How Toll Transponders Are Putting Commuter Commerce In The Fast Lane
Updated: Feb 12, 2019
Every workday, some 135 million Americans get behind the wheel for 15 to 30 minutes of commuting each way. In doing so, they reportedly drive $212 billion in annual commerce.
Nearly 54 percent of commuters place an order to pick up food along the way, 40 percent get their fix of morning joe and 39 percent find and pay for gas using their phones, according to The Digital Drive Report.
For the bulk of these commuters, the ability to pay for their purchases using connectivity built into their cars could change how they commute and shop. Two-thirds of respondents who use their smartphones to make purchases said they would do so more often if in-vehicle connectivitywas available to them.
But, as it turns out, the ability to make in-vehicle purchases could be fulfilled by existing transponders already available to millions of motorists. These transponders are currently used to pay for tolls electronically, sparing motorists the ordeal of fishing to find change at a toll booth.
That’s an idea on which in-vehicle payment solution provider Verdeva is betting. The company recently partnered with E-ZPass Group, a provider of toll transponder technology, to explore how existing toll transponders could accelerate in-vehicle commerce. Earlier this month, the two companies announced the PayByCar pilot program, a collaborative effort that uses a network of electronic toll transponders to enable motorists to pay for a variety of vehicle-related items like gas and drive-thru orders, among others.
Verdeva CEO and founder Kevin Condon recently spoke with PYMNTS about the PayByCar program and how additional connectivity could change the way motorists manage their vehicle-related expenses. The technology could help motorists track and pay for inspections and oil changes, he said, and open the door to a new way of evaluating their driving habits and providing more accurate auto insurance rates.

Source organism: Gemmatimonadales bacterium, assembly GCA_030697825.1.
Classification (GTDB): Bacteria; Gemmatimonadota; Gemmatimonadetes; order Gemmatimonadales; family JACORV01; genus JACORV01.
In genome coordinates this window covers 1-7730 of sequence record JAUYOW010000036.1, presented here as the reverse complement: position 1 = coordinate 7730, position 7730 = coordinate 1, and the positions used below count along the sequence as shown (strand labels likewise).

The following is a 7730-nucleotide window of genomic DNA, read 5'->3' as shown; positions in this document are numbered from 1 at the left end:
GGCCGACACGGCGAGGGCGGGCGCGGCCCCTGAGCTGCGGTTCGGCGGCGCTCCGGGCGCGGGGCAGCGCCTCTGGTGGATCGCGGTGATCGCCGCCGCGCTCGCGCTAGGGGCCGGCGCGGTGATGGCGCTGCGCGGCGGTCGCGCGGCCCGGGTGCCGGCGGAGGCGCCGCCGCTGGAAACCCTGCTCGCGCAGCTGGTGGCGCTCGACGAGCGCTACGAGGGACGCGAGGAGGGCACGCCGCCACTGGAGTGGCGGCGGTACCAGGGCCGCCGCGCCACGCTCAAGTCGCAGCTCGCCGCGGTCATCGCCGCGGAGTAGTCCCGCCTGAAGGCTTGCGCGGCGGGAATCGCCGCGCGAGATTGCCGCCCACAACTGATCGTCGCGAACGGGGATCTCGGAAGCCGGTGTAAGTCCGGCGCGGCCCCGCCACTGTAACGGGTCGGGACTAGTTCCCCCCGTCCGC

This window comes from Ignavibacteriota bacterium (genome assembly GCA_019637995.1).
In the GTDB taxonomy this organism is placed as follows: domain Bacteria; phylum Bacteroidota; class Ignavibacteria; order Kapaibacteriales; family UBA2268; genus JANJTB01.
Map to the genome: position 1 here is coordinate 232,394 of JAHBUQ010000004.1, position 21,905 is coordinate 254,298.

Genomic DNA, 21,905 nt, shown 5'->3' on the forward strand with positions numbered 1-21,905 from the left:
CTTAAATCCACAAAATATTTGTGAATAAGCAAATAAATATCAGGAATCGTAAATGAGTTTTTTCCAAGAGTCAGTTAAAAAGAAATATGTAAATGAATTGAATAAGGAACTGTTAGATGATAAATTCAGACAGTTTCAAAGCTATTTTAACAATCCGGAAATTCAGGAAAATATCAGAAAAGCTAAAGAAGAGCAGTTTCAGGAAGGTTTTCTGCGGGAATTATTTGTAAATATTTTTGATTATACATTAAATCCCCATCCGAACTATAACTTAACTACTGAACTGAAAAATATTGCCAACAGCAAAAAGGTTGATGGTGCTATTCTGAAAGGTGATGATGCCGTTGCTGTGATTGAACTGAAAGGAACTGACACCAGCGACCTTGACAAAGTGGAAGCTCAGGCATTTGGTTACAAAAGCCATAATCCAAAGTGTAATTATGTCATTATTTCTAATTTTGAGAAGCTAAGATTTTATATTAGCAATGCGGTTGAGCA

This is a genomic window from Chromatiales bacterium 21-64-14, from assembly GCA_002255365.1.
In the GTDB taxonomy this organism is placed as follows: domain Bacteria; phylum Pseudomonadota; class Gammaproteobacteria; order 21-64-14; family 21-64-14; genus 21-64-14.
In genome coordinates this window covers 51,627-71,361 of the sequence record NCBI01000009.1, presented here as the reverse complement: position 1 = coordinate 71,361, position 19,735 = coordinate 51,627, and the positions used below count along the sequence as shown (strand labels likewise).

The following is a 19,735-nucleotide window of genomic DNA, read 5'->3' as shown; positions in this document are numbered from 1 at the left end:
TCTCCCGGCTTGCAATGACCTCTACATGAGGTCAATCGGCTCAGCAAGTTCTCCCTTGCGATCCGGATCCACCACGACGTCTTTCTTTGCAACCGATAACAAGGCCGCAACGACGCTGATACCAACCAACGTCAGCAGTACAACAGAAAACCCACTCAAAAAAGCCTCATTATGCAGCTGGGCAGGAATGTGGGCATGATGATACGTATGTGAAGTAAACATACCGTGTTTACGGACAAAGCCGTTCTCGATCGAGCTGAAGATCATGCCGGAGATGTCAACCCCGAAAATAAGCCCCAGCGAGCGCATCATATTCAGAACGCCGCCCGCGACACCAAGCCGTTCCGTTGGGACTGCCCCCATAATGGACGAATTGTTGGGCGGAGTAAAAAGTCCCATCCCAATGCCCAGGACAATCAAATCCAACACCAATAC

Putting In-Vehicle Payments into Overdrive
In-vehicle payments are gaining popularity among major car industry players, and several automakers are already integrating them into their vehicle lineups’ designs. For example, General Motors is working with Mastercard to offer in-vehicle purchasing capability through its OnStar system. Meanwhile, Honda and Visa are working on a new payment subsystem allowing motorists to make payments at parking meters and gas pumps.
As Condon pointed out, the bulk of these efforts are still in their nascent stage, meaning it will be years before a large share of the public will have access to these features. By tapping into the existing reach of electronic toll transponders, though, Verdeva may have discovered a shortcut to putting in-vehicle payments on the road.
“In a nutshell, we’re trying to make in-vehicle payments a reality today, and easier for consumers to adopt,” Condon said.
Rather than build a new in-vehicle payment system from scratch, Verdeva is utilizing a network of transponder technology already in use in 35 million cars. That was the thinking behind the PayByCar program: to expedite the availability of in-vehicle payments by using existing hardware and networks.
“The fastest way [to deliver in-vehicle payments] is to leverage the installed base of over 60 million transponders in vehicles, which people already use for in-vehicle payment,” Condon explained.
Verdeva’s partnership with E-ZPass will allow customers to link their transponders to an account that is separate from the funds reserved for their toll transactions. Condon said the system is currently being tested at three gas station locations with on-site convenience stores, with plans to expand to 10 locations.